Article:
Don’t get surgery at the end of the week: UK hospital weekend death spike
The subject group contained over 4 million participants who
underwent different procedures between 2008 and 2011.
Patients who had surgery on a Friday were found to be 44 per cent more likely to die than those who had operations at the beginning on the week – the risk of death increased incrementally as the week progressed.
Weekend death rates were a staggering 82 percent higher than on a Monday. However, the study also noted that number of patients undergoing surgery on weekends was considerably smaller.
“Death rates were lowest for patients having operations on Monday, increasing by around 10 per cent for each subsequent day of the week,” stated the study, called “Day of week of procedure and 30 day mortality for elective surgery: retrospective analysis of hospital episode statistics,” which was undertaken by the School of Public Health at Imperial College London.
Researchers drew conclusions by linking hospital administrative data with death certificates, using records from 163 trusts and records containing basic information such as age, sex, and source of admission, alongside other variables such as area level of socioeconomic deprivation based on the postcode of a patient’s residence.
The study’s authors suggested that the root of the problem may have been have been related to the lower quality of staff working at the weekends combined with a stronger reliance on temporary workers on non-traditional working days.
It said that the first 48 hours following surgery were critical. However, researchers stated that the study monitored the death rates of patients after discharge too, to get a more accurate impression.
Its researchers claimed that previously, no “large nationally representative studies have examined the day of elective procedure while also accounting for deaths after discharge.”
Because the first 48 hours are so vital, if the quality of care is lower at the weekend as some previous studies have suggested, “we would expect to see higher mortality rates not just for patients operated on at the weekend, but also those who have operations towards the end of the week, whose postoperative care overlaps with the weekend,” said Dr Paul Aylin, who led the study.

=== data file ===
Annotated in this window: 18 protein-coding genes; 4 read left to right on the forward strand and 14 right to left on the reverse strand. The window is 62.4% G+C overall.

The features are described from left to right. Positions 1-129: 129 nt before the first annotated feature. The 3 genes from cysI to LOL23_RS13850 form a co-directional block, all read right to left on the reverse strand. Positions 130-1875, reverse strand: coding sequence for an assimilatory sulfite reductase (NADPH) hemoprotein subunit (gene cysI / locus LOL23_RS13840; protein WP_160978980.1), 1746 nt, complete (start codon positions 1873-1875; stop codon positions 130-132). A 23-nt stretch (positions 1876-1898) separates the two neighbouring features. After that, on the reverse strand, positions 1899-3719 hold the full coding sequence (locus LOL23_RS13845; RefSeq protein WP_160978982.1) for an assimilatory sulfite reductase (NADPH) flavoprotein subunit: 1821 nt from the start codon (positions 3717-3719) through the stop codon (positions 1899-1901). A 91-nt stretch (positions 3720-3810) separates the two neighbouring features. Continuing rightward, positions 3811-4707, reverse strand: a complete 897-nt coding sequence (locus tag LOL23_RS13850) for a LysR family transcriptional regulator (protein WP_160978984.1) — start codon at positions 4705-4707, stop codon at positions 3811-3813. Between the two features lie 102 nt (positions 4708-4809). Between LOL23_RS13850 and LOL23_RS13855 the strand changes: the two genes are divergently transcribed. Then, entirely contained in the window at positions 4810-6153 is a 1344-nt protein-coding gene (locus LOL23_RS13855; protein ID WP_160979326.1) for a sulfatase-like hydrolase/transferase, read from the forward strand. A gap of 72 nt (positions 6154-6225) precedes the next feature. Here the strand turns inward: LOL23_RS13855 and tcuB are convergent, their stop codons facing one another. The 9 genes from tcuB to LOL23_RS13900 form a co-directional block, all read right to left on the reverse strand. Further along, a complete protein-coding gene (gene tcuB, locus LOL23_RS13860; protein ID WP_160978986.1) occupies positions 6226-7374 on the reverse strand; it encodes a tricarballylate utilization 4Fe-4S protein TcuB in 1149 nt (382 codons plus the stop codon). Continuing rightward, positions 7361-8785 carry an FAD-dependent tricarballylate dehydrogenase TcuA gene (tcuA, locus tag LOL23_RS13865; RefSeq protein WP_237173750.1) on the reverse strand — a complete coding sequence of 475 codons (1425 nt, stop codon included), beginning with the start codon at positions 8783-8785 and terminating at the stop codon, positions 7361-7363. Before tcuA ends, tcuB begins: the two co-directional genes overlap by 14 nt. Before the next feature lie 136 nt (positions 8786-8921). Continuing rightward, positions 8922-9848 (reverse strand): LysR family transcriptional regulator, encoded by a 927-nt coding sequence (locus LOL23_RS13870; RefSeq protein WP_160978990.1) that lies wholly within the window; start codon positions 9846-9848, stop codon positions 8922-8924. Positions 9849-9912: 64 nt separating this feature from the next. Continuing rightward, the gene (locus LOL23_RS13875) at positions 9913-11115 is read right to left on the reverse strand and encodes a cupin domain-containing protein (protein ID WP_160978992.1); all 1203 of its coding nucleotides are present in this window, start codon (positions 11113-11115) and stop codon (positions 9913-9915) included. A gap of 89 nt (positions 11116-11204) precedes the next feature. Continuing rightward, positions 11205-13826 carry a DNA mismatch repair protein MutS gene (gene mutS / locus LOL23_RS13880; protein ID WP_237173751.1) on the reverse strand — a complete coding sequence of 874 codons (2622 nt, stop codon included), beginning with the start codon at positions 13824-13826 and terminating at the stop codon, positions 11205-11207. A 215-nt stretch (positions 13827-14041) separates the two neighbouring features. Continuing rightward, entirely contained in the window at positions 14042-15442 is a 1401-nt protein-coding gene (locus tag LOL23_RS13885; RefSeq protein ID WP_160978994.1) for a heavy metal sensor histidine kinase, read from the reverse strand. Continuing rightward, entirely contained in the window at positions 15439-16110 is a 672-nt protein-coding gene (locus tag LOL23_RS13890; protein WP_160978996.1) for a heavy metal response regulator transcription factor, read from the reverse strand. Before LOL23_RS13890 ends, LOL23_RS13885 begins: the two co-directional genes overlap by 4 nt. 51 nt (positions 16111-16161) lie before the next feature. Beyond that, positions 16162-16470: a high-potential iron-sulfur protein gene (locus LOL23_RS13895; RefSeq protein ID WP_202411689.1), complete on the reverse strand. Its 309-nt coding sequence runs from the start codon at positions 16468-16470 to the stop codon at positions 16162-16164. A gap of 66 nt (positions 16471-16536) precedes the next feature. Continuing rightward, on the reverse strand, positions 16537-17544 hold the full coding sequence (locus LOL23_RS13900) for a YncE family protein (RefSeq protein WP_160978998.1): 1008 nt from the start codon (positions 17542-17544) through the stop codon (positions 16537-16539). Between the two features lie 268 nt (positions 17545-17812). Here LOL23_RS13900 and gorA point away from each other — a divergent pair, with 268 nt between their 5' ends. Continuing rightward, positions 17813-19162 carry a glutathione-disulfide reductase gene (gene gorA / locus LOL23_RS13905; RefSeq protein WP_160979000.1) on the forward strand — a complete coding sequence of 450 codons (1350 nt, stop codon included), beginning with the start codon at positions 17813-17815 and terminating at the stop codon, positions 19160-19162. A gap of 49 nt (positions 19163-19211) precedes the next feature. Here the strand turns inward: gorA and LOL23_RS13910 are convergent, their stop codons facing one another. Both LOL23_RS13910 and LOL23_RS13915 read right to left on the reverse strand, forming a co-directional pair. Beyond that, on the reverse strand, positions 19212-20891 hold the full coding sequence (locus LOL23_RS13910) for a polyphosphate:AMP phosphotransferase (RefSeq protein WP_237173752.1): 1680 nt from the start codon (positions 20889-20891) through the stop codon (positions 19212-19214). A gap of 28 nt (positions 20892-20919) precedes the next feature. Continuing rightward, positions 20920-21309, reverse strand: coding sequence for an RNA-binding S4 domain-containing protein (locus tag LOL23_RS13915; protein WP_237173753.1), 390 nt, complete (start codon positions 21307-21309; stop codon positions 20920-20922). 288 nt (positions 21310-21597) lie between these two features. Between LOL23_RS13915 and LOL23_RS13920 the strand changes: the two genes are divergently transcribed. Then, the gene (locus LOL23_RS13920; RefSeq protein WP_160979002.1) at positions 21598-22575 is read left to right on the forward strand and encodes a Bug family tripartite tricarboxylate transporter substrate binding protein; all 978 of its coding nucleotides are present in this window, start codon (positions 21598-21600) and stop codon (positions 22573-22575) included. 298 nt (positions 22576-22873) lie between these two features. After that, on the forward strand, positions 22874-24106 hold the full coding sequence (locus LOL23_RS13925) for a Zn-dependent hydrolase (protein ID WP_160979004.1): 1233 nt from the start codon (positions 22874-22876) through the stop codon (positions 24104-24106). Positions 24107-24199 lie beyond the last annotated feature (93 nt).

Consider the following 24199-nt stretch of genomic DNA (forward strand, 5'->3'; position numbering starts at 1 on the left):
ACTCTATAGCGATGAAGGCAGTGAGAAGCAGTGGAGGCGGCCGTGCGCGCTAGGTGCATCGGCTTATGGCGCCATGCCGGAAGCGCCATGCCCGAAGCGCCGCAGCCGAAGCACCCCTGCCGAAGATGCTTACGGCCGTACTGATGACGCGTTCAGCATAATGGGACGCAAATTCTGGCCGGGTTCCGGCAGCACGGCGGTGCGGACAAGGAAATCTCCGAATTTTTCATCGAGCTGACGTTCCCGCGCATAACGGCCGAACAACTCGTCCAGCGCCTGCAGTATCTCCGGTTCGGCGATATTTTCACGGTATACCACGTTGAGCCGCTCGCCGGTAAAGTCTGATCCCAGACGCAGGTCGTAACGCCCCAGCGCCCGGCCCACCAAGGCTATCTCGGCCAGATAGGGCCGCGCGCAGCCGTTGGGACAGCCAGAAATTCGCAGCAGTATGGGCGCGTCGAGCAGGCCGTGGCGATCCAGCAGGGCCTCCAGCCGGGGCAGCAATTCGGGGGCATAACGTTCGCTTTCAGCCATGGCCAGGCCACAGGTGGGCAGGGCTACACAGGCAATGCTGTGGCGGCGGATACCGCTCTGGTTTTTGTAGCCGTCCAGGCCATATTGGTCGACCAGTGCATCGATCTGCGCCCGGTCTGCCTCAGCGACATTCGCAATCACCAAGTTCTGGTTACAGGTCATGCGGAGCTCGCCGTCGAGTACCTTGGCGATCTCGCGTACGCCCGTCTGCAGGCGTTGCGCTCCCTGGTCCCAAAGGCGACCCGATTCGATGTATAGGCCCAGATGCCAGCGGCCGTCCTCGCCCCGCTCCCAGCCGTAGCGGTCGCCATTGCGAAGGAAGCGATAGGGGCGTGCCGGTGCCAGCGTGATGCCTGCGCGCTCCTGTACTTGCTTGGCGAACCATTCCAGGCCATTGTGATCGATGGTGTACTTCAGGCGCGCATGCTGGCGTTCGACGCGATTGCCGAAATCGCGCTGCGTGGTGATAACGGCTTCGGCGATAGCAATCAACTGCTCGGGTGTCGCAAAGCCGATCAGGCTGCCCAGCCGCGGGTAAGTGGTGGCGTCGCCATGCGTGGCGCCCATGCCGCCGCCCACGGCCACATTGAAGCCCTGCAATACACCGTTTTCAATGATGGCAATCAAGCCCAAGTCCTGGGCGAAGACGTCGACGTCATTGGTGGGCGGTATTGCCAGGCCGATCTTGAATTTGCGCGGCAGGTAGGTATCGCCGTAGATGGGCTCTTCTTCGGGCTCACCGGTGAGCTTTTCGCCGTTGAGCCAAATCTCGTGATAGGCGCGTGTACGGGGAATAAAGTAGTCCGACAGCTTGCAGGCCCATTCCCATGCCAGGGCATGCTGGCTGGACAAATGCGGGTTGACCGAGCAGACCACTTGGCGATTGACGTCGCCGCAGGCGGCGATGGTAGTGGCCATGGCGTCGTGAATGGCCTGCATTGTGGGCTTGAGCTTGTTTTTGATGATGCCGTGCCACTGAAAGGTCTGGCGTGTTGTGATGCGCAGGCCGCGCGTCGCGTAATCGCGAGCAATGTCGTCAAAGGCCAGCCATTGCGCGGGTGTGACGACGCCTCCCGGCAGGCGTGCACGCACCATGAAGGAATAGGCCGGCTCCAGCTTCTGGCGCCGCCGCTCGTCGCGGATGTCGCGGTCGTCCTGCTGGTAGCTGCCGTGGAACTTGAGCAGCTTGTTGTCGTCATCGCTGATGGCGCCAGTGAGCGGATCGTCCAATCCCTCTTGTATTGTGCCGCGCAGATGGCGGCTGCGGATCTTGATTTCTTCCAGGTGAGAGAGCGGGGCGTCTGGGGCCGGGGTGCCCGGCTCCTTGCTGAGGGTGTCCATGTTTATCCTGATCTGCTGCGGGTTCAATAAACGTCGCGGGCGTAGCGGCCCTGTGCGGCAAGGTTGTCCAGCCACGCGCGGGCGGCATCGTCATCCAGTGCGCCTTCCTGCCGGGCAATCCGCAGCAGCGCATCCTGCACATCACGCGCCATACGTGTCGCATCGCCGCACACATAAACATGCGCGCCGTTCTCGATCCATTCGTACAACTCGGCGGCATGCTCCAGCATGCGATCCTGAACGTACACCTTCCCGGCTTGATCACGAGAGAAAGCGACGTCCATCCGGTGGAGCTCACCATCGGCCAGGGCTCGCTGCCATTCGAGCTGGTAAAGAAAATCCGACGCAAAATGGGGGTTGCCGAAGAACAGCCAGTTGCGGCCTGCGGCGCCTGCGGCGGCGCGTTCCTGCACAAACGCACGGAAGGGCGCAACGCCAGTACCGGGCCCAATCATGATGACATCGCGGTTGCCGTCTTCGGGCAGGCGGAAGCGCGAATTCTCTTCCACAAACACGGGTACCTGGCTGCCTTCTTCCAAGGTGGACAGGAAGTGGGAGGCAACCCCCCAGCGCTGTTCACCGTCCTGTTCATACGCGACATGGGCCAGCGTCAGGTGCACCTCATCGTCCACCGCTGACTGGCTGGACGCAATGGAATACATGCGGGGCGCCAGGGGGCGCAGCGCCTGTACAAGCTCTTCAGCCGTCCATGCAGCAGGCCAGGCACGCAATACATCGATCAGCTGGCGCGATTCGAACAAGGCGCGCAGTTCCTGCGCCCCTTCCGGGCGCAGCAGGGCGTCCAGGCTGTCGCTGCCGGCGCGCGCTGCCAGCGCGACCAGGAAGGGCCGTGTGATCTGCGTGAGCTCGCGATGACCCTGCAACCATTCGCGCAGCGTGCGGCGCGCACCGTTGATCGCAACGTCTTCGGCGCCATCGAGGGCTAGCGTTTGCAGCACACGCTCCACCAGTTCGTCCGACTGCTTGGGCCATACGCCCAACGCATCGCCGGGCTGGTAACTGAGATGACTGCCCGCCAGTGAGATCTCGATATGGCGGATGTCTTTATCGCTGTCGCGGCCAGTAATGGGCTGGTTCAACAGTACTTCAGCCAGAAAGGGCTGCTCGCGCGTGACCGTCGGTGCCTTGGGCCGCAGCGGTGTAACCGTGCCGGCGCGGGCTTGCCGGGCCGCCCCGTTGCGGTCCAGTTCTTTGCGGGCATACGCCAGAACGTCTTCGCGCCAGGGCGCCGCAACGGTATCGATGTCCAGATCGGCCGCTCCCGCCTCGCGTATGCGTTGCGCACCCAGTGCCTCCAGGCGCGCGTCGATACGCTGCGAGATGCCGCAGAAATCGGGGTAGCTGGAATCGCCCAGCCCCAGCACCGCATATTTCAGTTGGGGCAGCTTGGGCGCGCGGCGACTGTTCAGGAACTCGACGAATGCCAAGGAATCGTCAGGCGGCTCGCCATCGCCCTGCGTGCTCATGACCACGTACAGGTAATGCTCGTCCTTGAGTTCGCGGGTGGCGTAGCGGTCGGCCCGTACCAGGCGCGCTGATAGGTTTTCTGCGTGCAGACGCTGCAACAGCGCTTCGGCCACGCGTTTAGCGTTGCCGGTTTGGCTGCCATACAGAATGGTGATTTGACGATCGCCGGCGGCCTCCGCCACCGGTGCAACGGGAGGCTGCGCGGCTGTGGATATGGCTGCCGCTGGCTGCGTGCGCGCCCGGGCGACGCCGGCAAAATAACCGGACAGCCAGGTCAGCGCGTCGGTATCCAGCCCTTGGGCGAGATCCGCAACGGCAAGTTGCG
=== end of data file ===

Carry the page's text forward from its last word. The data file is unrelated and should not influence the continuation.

Critics stated that the statistics were of great cause for
concern and said discrepancies were ‘unacceptable.’
“The NHS still seems to work 9am to 6pm Monday to Friday when it needs to be responding to the needs of patients and the public,” Katherine Murphy, chief executive of the Patients Association told the Telegraph.
An ongoing investigation is currently examining 14 NHS hospitals with unusually high death rates, to see whether staff shortages were a factor, Professor Sir Bruce Keogh, NHS England medical director, added in the article.
It had been recognized in the study’s introduction that “a substantial number of patients die as a result of unsafe medical practices and care during their admission to hospital.”
However, a thorough examination of the reasons that may have been behind this had never thoroughly been given, and it was thought that surgery carried out at weekends carried higher risks.
“Some research has proposed reduced staffing levels or less senior and less experienced staff at the weekends as an explanation, and there is evidence to support the staffing hypothesis,” the study said.
Its findings suggested a potentially much stronger “’weekday’ and ‘weekend’ effect” for elective procedures than is seen in emergency admissions, also finding some similarities depending upon procedure type.
Several “specific high risk procedures,” were monitored and the same trend was found for higher mortality close to the weekend.